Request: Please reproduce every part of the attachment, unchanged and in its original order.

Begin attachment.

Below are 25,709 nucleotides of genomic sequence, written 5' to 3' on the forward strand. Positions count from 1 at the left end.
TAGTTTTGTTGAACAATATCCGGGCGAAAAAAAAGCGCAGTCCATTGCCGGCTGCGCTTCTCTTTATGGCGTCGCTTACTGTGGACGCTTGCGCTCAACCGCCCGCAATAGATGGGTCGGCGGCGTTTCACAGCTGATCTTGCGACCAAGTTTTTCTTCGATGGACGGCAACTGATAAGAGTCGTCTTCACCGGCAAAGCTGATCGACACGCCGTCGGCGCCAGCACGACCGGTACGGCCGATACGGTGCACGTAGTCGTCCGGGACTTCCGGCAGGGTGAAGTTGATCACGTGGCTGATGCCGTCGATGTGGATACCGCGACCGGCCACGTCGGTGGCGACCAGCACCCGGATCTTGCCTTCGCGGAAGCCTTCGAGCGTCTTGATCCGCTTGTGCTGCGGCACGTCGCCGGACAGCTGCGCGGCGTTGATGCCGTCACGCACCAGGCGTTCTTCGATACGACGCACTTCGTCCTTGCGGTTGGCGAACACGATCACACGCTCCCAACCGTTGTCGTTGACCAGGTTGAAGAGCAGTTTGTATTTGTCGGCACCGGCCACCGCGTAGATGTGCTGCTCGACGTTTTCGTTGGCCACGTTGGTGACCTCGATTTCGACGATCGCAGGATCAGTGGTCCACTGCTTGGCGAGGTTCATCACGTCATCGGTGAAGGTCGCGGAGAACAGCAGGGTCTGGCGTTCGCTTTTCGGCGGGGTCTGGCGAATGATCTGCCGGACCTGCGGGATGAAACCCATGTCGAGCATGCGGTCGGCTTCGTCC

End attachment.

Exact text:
Below are 25,709 nucleotides of genomic sequence, written 5' to 3' on the forward strand. Positions count from 1 at the left end.
TAGTTTTGTTGAACAATATCCGGGCGAAAAAAAAGCGCAGTCCATTGCCGGCTGCGCTTCTCTTTATGGCGTCGCTTACTGTGGACGCTTGCGCTCAACCGCCCGCAATAGATGGGTCGGCGGCGTTTCACAGCTGATCTTGCGACCAAGTTTTTCTTCGATGGACGGCAACTGATAAGAGTCGTCTTCACCGGCAAAGCTGATCGACACGCCGTCGGCGCCAGCACGACCGGTACGGCCGATACGGTGCACGTAGTCGTCCGGGACTTCCGGCAGGGTGAAGTTGATCACGTGGCTGATGCCGTCGATGTGGATACCGCGACCGGCCACGTCGGTGGCGACCAGCACCCGGATCTTGCCTTCGCGGAAGCCTTCGAGCGTCTTGATCCGCTTGTGCTGCGGCACGTCGCCGGACAGCTGCGCGGCGTTGATGCCGTCACGCACCAGGCGTTCTTCGATACGACGCACTTCGTCCTTGCGGTTGGCGAACACGATCACACGCTCCCAACCGTTGTCGTTGACCAGGTTGAAGAGCAGTTTGTATTTGTCGGCACCGGCCACCGCGTAGATGTGCTGCTCGACGTTTTCGTTGGCCACGTTGGTGACCTCGATTTCGACGATCGCAGGATCAGTGGTCCACTGCTTGGCGAGGTTCATCACGTCATCGGTGAAGGTCGCGGAGAACAGCAGGGTCTGGCGTTCGCTTTTCGGCGGGGTCTGGCGAATGATCTGCCGGACCTGCGGGATGAAACCCATGTCGAGCATGCGGTCGGCTTCGTCC